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    Publication Date: 2011-10-21
    Description: In nature, helical macromolecules such as collagen, chitin and cellulose are critical to the morphogenesis and functionality of various hierarchically structured materials. During tissue formation, these chiral macromolecules are secreted and undergo self-templating assembly, a process whereby multiple kinetic factors influence the assembly of the incoming building blocks to produce non-equilibrium structures. A single macromolecule can form diverse functional structures when self-templated under different conditions. Collagen type I, for instance, forms transparent corneal tissues from orthogonally aligned nematic fibres, distinctively coloured skin tissues from cholesteric phase fibre bundles, and mineralized tissues from hierarchically organized fibres. Nature's self-templated materials surpass the functional and structural complexity achievable by current top-down and bottom-up fabrication methods. However, self-templating has not been thoroughly explored for engineering synthetic materials. Here we demonstrate the biomimetic, self-templating assembly of chiral colloidal particles (M13 phage) into functional materials. A single-step process produces long-range-ordered, supramolecular films showing multiple levels of hierarchical organization and helical twist. Three distinct supramolecular structures are created by this approach: nematic orthogonal twists, cholesteric helical ribbons and smectic helicolidal nanofilaments. Both chiral liquid crystalline phase transitions and competing interfacial forces at the interface are found to be critical factors in determining the morphology of the templated structures during assembly. The resulting materials show distinctive optical and photonic properties, functioning as chiral reflector/filters and structural colour matrices. In addition, M13 phages with genetically incorporated bioactive peptide ligands direct both soft and hard tissue growth in a hierarchically organized manner. Our assembly approach provides insight into the complexities of hierarchical assembly in nature and could be expanded to other chiral molecules to engineer sophisticated functional helical-twisted structures.〈br /〉〈span class="detail_caption"〉Notes: 〈/span〉Chung, Woo-Jae -- Oh, Jin-Woo -- Kwak, Kyungwon -- Lee, Byung Yang -- Meyer, Joel -- Wang, Eddie -- Hexemer, Alexander -- Lee, Seung-Wuk -- R21DE018360/DE/NIDCR NIH HHS/ -- England -- Nature. 2011 Oct 19;478(7369):364-8. doi: 10.1038/nature10513.〈br /〉〈span class="detail_caption"〉Author address: 〈/span〉Department of Bioengineering, University of California, Berkeley, California 94720, USA.〈br /〉〈span class="detail_caption"〉Record origin:〈/span〉 〈a href="http://www.ncbi.nlm.nih.gov/pubmed/22012394" target="_blank"〉PubMed〈/a〉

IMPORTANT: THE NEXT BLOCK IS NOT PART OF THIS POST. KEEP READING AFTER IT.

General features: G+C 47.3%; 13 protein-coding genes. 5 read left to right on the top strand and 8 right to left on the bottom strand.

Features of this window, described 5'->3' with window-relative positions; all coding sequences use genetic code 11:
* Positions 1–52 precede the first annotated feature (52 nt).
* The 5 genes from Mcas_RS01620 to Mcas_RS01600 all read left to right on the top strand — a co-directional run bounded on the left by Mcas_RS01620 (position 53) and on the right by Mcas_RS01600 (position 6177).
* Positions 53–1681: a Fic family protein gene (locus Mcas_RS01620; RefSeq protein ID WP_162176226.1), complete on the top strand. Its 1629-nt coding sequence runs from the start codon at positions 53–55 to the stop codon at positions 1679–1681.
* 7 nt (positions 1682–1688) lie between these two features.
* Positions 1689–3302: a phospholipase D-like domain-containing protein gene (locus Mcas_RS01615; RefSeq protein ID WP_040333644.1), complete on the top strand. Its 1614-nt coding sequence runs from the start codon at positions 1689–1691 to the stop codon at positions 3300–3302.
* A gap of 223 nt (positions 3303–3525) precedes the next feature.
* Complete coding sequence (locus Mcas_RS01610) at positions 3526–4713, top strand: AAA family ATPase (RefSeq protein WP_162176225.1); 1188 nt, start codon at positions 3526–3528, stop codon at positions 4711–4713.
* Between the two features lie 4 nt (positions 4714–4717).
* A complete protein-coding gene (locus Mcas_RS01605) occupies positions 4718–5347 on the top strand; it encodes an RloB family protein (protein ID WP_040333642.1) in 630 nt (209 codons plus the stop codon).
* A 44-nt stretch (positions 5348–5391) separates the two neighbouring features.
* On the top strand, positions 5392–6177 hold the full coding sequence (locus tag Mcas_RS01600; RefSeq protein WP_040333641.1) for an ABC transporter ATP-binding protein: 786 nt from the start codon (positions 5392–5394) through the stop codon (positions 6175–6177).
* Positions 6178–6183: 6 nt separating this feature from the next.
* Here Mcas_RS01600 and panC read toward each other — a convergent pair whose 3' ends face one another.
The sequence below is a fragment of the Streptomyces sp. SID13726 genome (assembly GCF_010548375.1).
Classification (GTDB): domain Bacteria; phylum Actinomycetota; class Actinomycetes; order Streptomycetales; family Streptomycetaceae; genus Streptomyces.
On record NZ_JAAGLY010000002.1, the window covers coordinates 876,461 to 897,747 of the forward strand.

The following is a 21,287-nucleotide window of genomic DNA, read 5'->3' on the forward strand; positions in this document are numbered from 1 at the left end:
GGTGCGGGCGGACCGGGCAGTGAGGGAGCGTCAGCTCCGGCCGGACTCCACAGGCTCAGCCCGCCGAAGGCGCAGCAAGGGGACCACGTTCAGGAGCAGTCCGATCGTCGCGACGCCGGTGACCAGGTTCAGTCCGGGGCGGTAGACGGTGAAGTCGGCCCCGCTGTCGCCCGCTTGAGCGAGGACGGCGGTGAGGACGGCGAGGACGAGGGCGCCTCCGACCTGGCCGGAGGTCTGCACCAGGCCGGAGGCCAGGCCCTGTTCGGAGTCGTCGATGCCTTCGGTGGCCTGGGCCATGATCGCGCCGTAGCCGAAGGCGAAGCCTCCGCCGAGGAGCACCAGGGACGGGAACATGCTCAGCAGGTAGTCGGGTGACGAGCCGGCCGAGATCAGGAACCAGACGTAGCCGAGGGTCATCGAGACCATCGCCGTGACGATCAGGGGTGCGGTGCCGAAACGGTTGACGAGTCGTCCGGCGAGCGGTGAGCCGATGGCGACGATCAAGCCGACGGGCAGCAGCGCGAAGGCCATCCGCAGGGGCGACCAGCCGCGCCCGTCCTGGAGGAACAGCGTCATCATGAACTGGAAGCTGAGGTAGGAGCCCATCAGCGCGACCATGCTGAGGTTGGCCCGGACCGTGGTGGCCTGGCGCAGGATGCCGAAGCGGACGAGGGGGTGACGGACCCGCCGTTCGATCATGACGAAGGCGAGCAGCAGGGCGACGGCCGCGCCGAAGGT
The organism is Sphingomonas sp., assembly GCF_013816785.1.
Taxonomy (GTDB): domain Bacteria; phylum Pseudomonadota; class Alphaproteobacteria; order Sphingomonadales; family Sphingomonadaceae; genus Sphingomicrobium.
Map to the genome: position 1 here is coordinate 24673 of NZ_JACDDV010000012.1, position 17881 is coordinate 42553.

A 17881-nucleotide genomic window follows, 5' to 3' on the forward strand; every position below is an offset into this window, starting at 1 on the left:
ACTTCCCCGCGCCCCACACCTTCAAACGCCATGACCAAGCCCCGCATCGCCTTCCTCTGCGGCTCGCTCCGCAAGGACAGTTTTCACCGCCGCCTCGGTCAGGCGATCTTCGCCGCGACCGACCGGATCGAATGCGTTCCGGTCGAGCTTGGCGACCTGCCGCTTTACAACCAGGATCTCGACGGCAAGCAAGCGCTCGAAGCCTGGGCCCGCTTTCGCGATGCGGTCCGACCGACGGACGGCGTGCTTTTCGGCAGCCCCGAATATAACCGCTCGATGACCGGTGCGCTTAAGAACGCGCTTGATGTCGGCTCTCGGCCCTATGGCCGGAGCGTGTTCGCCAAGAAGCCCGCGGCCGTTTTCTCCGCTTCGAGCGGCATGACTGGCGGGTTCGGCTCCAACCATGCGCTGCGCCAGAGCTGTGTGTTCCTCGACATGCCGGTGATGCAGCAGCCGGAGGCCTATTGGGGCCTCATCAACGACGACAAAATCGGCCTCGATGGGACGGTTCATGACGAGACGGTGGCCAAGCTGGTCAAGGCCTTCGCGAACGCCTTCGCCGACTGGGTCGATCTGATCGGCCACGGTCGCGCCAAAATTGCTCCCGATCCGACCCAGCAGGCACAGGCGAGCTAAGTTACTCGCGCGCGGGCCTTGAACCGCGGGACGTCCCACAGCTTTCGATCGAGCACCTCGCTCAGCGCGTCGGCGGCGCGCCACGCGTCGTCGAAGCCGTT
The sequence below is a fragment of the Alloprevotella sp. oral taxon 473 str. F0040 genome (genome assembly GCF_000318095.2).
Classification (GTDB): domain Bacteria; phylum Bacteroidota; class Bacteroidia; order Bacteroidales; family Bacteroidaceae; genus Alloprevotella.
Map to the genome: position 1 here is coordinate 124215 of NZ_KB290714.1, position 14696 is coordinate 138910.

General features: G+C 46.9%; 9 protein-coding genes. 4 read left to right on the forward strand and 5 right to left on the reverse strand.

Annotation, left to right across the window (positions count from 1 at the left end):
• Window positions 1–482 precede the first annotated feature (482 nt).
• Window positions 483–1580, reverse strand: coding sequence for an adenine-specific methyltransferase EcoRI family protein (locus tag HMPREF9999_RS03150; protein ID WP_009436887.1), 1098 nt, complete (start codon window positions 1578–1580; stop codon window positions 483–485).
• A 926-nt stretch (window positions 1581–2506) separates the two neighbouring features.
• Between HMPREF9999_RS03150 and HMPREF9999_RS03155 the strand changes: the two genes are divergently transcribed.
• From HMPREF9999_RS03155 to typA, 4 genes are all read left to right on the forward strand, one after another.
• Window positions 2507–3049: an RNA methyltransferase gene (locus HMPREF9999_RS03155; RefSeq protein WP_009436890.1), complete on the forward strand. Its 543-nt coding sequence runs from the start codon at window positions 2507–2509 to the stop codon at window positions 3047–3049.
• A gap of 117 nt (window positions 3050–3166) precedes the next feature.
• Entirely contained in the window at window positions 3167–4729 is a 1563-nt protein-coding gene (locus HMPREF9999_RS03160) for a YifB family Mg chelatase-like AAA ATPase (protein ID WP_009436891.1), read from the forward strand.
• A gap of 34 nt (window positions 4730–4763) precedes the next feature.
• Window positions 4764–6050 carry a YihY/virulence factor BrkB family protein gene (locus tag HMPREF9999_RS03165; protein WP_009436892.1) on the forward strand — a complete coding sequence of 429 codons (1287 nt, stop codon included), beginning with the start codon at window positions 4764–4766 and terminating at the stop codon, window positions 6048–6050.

Keywords: Animals ; Bacteriophage M13/chemistry/*physiology ; Biomimetic Materials/chemical synthesis/*chemistry ; Cell Line ; Macromolecular Substances/chemistry ; Mice ; Optical Rotation ; Tissue Culture Techniques/instrumentation ; Virion/chemistry
    Print ISSN: 0028-0836
    Electronic ISSN: 1476-4687
    Topics: Biology , Chemistry and Pharmacology , Medicine , Natural Sciences in General , Physics
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